An architectural masterpiece highlighted by physics and biology
Afsluitdijk is a 32-kilometre dike in Netherlands, built by hand in 1932. To this day, it protects the inhabitants from the violence of the tidal flats of the Wadden Sea. After more than 80 years of intensive use, it was completely renewed and also staged artistically.
Icoon Afsluitdijk consists of one permanent intervention, Gates of Light, and recently two temporary installations, Windvogel (Windbird) and Glowing Nature, which were presented until 21.01.2018. Commissioned by the Dutch Government and conceived by Daan Roosegaarde along with his team, the project aims to highlight the key functions of the construction - water protection, energy and mobility. Interaction, innovation and beauty are central to what Roosegaarde calls "techno-poetry". As a result, Afsluitdijk should live up to its reputation as the ideal of hydraulic engineering.
The project kicked off in 2016 with Waterlicht, a poetic light installation, evoking the role of the dike to protect the Netherlands from floods. It served as a kind of northern lights of the Netherlands and showed where the water would go without the construction of the Afsluitdijk. At the same time, Spiegelstenen was created, a unique series of light-reflecting mirrors made from old basalt blocks. They represented a tribute to the 5.000 workers who built the dyke by hand within five years. In addition, 6 of the mirrors were awarded to important personalities who had committed themselves to the maintenance of Afsluitdijk.
Gates of Light is an artistic intervention working with the sixty lifting towers which were originally designed by Dirk Roosenburg in 1932. They have been fully restored and contoured with a retroreflective layer. Daan Roosegaarde was inspired by butterfly wings. “I want to create experiences which you cannot download, places you want to see with your own eyes. By adding a subtle layer of light and interaction, we enhance the beauty of the dike and form new links between man and landscape, darkness and light, poetry and practice,” Dan Roosegarde declared. The towers wake up to new life after sunset. Headlights of passing cars are reflected by small prisms. Hence no energy or electrical supply is required and no light pollution is produced as the structures only reflect the already existing light from the 20.000 cars that cross the dike every day.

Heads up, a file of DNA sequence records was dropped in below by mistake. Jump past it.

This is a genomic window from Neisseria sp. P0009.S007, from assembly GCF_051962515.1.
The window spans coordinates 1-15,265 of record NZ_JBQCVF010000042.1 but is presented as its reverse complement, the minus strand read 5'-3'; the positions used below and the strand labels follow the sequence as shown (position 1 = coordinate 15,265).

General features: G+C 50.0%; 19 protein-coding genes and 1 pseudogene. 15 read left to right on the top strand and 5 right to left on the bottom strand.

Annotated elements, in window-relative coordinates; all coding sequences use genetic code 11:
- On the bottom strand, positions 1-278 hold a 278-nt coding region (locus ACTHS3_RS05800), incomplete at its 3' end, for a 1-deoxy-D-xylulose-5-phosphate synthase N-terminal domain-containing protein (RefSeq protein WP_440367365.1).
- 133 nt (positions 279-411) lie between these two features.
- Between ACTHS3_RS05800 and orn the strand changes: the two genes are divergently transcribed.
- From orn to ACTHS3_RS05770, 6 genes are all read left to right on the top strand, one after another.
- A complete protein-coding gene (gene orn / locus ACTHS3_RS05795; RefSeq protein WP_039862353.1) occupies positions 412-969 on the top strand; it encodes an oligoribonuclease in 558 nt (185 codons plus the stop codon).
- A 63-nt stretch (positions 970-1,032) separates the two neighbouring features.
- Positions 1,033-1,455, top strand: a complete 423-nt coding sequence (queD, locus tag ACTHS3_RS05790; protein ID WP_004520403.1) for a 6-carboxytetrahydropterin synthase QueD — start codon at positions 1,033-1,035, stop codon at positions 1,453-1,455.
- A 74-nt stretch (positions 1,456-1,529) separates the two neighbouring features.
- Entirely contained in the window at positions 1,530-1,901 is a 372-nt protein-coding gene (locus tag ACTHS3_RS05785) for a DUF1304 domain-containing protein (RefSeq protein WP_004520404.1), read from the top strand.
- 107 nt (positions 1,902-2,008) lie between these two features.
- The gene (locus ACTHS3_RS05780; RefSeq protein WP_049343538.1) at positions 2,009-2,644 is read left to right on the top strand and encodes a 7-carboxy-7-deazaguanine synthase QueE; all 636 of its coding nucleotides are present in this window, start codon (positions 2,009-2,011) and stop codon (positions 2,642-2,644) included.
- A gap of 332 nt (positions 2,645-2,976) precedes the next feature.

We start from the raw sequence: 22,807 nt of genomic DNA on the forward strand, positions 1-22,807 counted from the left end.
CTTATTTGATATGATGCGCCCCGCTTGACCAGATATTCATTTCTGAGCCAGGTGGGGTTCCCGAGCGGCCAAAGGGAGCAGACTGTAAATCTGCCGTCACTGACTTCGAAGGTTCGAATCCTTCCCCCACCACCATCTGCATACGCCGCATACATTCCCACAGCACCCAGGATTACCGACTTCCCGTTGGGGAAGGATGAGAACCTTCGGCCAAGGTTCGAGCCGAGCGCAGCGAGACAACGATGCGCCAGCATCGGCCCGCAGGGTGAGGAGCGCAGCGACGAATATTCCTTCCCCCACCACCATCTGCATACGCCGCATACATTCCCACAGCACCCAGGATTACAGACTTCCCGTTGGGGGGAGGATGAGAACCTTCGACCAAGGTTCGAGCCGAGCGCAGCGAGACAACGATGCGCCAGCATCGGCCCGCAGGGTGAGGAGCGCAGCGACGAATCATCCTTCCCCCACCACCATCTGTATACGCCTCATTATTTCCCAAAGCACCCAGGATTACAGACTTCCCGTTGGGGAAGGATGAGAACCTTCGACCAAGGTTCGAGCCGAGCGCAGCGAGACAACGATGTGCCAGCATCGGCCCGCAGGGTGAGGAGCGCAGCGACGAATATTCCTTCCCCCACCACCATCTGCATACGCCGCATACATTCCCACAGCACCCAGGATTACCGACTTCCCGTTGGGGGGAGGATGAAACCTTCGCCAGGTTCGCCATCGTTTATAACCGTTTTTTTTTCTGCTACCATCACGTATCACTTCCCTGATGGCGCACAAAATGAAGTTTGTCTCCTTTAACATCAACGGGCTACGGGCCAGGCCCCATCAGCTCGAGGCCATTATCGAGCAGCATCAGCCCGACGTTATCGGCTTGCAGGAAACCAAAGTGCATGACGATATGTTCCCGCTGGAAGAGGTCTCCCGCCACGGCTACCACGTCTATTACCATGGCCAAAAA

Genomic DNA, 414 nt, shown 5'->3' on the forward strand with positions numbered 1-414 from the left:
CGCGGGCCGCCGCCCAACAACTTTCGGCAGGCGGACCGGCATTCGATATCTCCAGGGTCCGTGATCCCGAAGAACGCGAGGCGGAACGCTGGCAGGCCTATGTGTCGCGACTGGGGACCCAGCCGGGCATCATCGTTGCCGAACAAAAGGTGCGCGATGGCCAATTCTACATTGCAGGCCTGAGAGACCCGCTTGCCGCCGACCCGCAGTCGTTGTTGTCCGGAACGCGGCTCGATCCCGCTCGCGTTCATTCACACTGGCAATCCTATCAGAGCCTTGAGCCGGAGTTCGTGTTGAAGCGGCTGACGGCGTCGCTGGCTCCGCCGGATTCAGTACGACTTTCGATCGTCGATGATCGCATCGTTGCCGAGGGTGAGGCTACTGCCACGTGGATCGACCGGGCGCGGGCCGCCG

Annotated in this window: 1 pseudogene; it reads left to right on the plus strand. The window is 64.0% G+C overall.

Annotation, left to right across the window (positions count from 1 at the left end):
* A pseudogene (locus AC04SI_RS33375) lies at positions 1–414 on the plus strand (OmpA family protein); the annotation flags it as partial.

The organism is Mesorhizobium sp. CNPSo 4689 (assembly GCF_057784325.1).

Windvogel was developed in collaboration with the Delft University of Technology and is a tribute to Dutch physicist and astronaut, Wubbo Ockels. Ockels dreamed of a power-generating kite and Roosegaarde made it to become reality. The high floating kites generate energy from the wind ranging from 20 kW up to 100 kW. In addition to Ockels’ dream, Roosegaarde designed luminous cables for the kites which were connected to a ground station. The push and pull movements of the cables created a choreography of dancing lines whilst visualising the energy generated.
Glowing Nature used bioluminescent algae, cultivated to give more light and to live longer. One of the oldest organisms of the planet, these micro-organisms have been used to produce an immersive installation located inside the historical bunker, dating from 1932 on the Friesland side of the dike. Visitors could interact directly with the algae which emit light when they move, resulting in an encounter between man, biology and technology, an interactive experience glowing upon the visitors steps and movements.
Icoon Afsluitdijk - Studio Roosegaarde,
Windvogel & Glowing Nature,
Gates of Light: www.studioroosegaarde.net
The Afsluitdijk, NL: www.deafsluitdijk.nl
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